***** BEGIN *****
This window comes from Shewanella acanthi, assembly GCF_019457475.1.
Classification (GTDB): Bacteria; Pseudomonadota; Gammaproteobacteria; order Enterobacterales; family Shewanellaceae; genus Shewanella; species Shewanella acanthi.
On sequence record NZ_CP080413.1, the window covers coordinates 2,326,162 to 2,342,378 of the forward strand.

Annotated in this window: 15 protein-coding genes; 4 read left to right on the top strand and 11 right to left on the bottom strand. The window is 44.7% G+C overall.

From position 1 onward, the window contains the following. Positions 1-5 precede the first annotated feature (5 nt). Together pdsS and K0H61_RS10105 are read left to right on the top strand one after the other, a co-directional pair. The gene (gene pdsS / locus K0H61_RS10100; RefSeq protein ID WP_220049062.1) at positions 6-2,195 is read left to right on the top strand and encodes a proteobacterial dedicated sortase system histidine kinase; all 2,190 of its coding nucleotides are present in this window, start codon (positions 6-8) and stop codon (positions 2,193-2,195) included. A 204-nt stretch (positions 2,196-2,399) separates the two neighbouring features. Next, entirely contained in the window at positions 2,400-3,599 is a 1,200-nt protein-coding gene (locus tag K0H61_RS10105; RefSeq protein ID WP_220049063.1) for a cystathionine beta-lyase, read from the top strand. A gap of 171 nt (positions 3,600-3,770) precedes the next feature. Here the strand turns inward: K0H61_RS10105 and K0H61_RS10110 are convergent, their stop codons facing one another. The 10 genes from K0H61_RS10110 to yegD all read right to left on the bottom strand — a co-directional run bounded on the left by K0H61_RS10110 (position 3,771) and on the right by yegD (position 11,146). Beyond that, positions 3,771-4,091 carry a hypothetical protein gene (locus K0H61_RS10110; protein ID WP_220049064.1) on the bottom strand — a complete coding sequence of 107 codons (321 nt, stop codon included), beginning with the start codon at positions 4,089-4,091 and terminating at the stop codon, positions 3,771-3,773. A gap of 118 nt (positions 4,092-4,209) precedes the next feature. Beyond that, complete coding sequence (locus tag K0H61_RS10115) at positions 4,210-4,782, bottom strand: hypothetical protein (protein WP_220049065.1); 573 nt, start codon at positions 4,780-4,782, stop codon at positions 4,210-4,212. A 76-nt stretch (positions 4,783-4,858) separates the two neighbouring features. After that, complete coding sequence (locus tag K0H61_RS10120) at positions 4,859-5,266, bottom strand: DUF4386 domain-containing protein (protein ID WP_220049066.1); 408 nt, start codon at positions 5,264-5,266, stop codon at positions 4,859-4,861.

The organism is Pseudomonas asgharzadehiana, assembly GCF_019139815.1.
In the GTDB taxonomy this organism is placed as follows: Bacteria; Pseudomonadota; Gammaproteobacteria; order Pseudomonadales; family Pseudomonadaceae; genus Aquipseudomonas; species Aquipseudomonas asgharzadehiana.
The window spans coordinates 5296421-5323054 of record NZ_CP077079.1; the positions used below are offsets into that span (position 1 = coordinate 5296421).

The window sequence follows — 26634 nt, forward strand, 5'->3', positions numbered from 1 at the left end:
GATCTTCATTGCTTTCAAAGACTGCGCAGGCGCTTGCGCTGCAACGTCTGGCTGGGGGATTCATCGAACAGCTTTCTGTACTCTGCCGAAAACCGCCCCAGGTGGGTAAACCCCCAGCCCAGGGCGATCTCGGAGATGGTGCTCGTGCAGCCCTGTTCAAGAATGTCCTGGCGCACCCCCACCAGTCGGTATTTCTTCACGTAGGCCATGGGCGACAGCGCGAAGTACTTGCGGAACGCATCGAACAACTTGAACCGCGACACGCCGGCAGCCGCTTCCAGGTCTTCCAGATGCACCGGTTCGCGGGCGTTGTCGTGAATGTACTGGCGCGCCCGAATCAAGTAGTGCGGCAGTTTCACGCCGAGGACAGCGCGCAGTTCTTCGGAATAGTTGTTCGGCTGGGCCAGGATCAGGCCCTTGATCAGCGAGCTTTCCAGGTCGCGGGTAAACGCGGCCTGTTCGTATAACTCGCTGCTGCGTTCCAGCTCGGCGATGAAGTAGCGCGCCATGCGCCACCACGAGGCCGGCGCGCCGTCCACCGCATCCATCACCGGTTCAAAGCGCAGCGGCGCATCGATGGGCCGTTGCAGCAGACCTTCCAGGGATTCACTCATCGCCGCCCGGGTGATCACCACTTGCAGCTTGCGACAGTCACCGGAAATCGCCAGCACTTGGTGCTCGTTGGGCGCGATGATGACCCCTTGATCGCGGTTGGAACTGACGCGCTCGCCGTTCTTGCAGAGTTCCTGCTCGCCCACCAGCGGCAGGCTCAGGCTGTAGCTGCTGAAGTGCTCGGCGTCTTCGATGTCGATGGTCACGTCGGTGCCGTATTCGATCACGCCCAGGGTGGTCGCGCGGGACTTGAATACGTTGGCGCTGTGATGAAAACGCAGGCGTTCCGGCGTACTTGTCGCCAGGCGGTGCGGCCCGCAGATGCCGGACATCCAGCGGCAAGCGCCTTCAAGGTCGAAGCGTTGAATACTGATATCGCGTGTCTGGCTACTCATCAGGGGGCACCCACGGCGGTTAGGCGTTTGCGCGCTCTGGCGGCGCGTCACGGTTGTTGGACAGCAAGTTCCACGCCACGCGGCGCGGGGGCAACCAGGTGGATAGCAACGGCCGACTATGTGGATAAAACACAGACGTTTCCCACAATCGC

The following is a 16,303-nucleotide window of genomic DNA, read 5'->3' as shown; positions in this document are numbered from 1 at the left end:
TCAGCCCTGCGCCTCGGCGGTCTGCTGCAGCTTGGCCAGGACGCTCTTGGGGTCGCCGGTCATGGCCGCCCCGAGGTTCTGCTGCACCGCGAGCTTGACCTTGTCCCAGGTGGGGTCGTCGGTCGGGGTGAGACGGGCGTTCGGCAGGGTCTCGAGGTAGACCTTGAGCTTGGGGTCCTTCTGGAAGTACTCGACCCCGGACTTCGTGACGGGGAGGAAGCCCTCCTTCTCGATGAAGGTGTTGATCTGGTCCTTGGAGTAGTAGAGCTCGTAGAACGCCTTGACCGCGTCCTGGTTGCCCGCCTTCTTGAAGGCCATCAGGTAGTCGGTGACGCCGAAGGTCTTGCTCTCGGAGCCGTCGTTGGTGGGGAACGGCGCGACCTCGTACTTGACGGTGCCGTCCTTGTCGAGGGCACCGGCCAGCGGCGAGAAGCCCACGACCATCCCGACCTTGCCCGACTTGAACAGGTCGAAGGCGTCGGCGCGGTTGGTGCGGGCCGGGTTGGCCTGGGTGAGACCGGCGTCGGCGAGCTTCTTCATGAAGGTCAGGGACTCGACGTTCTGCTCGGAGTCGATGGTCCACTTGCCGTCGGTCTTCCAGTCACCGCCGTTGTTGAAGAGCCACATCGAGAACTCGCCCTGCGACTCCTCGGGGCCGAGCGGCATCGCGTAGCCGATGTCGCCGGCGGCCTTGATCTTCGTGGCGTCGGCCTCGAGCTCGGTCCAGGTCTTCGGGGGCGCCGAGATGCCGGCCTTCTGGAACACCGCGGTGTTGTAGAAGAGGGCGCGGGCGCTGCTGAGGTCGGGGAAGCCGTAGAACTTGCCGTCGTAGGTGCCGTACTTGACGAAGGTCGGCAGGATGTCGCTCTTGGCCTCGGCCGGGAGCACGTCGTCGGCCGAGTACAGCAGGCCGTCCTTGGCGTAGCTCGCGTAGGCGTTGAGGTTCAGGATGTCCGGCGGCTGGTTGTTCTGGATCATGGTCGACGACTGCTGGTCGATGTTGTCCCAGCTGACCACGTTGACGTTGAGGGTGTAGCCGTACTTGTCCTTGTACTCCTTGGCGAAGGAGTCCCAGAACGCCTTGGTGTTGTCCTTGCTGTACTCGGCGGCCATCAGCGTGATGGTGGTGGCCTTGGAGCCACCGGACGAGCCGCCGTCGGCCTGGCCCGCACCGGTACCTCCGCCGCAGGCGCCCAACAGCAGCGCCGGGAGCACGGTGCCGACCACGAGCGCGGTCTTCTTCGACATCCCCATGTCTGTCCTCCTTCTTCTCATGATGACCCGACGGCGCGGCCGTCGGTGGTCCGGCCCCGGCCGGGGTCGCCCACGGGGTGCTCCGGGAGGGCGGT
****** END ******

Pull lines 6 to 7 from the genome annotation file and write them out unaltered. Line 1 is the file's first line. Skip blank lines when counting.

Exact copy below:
The organism is Pseudomonas asgharzadehiana, assembly GCF_019139815.1.
In the GTDB taxonomy this organism is placed as follows: Bacteria; Pseudomonadota; Gammaproteobacteria; order Pseudomonadales; family Pseudomonadaceae; genus Aquipseudomonas; species Aquipseudomonas asgharzadehiana.